updated 09:30 am EDT, Fri March 14, 2008
Verizon today revealed that it has found a way to at once improve the speed of peer-to-peer Internet sharing services while simultaneously lightening the load on its own network. Nicknamed "P4P," the technique has the software look primarily for download sources from the user's own Internet provider rather than just performing a search. By prioritizing nearby connections, the optimization speeds up connections by about 60 percent; it also eliminates a major bottleneck for the provider itself. As Verizon or other companies can often keep this P2P traffic to its local network, it can avoid paying for the extra bandwidth needed to reach an Internet backbone.
P4P is primarily intended for peer networks where the content is primarily known to be legitimate, says Verizon, such as Pando. The service plans to offer free NBC TV shows in April and may help offset some of the content costs by reducing the bandwidth use. It's not known whether other legitimate but more open services, such as Vuze, will receive similar treatment. Services known to harbor large amounts of illegal content are unlikely to receive any help, according to the telecoms firm.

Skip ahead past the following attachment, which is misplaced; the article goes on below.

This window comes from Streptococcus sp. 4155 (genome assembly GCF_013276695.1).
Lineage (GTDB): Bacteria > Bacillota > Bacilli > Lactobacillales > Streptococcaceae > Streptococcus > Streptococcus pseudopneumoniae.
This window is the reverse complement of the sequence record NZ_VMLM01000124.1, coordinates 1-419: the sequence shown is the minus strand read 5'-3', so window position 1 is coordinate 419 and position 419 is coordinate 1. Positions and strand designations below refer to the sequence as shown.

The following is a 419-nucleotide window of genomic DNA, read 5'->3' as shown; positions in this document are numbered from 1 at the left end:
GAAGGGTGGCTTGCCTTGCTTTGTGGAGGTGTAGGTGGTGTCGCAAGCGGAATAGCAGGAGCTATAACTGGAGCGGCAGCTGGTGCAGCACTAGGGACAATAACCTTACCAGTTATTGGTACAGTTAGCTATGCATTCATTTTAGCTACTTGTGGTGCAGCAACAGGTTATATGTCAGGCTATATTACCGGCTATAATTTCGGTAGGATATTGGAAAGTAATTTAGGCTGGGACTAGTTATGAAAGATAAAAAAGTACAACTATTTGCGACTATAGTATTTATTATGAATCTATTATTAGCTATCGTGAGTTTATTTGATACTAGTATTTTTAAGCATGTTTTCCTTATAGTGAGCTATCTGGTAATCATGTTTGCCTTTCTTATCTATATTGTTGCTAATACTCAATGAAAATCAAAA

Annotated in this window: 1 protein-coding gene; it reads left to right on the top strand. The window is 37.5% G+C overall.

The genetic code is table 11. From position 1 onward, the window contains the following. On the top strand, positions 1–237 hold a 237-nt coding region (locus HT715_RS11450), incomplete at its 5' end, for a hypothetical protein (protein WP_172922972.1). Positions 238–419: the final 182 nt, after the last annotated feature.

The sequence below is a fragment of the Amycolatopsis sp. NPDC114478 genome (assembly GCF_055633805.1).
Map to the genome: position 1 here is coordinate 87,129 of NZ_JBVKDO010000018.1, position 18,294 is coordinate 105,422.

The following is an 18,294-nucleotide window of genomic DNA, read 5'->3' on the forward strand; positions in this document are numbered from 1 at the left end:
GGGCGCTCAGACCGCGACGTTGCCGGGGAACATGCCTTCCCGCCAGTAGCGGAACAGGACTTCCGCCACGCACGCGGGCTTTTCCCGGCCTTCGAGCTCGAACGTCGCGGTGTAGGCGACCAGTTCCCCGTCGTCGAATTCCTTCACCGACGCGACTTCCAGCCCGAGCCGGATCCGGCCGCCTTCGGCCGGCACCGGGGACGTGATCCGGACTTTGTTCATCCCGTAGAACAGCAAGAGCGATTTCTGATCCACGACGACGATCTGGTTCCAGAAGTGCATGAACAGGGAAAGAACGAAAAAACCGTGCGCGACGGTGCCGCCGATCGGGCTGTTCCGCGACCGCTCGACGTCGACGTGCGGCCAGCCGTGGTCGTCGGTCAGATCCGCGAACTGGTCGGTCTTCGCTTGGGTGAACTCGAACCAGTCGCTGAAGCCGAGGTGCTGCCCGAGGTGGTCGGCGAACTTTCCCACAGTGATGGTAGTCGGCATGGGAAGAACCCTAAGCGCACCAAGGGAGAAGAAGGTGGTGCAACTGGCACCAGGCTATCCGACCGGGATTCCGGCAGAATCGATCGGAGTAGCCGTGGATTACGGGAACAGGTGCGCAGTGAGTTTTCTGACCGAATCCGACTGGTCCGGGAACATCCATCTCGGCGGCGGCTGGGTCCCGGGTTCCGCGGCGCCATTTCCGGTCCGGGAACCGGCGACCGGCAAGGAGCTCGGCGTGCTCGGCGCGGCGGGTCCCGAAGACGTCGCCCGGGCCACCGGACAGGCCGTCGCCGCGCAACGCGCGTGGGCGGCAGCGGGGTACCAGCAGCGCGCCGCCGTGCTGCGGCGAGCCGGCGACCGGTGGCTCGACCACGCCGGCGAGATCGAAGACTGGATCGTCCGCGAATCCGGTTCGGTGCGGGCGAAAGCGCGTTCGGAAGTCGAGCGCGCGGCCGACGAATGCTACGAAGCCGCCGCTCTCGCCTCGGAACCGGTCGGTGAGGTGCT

The approach represents a sharp contrast to Comcast, which has admitted that it deliberately throttles traffic for BitTorrent and a handful of other peer to peer services in an attempt to reduce the overall load on its network. Verizon argues that it sees better results through cooperation rather than using punishment.